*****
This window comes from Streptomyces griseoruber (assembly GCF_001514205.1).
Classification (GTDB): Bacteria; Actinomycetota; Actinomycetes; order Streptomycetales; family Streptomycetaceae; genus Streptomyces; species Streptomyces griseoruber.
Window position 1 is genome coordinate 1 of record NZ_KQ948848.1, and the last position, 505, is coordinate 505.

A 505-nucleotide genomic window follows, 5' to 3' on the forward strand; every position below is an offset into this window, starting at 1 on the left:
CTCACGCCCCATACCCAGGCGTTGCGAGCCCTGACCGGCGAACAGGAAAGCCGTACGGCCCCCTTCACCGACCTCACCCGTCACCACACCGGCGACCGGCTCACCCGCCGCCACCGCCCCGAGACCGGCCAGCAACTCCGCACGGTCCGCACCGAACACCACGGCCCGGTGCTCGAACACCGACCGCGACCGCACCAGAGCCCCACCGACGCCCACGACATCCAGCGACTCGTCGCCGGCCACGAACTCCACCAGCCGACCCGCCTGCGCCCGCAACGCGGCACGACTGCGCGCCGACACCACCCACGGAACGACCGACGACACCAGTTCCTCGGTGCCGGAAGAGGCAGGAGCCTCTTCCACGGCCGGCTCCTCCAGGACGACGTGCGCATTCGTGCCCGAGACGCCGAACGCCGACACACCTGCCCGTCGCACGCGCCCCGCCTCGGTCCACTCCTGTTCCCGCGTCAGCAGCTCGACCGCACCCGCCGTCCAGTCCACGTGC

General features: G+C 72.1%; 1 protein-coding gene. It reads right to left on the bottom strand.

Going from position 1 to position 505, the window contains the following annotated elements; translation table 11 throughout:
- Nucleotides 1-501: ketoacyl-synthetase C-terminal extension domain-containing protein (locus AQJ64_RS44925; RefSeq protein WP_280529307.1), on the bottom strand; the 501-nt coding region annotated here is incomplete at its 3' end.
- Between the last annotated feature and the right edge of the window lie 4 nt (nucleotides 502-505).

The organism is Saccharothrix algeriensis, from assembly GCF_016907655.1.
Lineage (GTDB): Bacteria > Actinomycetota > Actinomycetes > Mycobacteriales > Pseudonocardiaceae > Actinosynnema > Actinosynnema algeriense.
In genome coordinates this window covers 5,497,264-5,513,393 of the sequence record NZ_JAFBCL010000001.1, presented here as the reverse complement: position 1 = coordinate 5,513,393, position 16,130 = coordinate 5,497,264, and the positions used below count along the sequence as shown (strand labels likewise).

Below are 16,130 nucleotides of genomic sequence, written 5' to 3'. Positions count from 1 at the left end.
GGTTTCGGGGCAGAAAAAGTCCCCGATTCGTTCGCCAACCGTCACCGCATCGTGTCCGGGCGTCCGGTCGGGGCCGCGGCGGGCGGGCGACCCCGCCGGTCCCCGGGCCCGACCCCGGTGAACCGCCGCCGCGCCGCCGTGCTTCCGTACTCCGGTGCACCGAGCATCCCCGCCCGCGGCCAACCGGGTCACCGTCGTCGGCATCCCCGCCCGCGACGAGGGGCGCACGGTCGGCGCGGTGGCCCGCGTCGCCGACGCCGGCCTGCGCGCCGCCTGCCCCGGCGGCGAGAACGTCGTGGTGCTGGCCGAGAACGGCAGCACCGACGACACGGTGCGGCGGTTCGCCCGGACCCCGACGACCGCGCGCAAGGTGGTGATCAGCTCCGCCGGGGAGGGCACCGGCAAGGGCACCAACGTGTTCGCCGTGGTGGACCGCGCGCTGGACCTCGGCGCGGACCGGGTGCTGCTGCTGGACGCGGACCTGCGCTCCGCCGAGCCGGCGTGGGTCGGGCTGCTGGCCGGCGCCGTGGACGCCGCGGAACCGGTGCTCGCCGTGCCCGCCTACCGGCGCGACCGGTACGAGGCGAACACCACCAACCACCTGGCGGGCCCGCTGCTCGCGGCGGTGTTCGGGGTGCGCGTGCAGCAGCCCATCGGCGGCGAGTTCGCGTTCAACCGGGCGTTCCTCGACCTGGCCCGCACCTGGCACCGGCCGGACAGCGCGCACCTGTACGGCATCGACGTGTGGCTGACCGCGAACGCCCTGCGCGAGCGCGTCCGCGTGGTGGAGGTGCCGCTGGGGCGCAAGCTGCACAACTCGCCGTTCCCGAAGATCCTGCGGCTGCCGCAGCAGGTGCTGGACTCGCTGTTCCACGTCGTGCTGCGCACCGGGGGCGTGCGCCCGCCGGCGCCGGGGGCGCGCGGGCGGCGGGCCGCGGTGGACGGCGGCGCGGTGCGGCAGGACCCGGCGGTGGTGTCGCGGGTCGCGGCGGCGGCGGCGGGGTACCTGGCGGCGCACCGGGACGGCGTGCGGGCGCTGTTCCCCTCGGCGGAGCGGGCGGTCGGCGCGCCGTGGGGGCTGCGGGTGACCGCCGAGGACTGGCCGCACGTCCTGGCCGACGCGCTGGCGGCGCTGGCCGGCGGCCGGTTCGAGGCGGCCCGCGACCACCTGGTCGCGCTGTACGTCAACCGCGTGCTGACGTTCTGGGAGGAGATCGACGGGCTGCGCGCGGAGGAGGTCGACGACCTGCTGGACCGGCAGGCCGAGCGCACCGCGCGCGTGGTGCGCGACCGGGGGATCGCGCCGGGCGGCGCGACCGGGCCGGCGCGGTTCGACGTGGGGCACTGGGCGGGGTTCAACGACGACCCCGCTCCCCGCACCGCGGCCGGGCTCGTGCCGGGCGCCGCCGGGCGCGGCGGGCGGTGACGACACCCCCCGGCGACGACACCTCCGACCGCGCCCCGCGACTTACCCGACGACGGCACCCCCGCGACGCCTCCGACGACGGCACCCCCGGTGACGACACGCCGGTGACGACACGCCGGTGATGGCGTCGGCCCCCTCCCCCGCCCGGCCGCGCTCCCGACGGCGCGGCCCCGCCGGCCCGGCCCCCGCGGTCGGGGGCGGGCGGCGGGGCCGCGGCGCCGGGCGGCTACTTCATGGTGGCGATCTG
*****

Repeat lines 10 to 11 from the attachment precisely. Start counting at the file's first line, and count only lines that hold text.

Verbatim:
The organism is Saccharothrix algeriensis, from assembly GCF_016907655.1.
Lineage (GTDB): Bacteria > Actinomycetota > Actinomycetes > Mycobacteriales > Pseudonocardiaceae > Actinosynnema > Actinosynnema algeriense.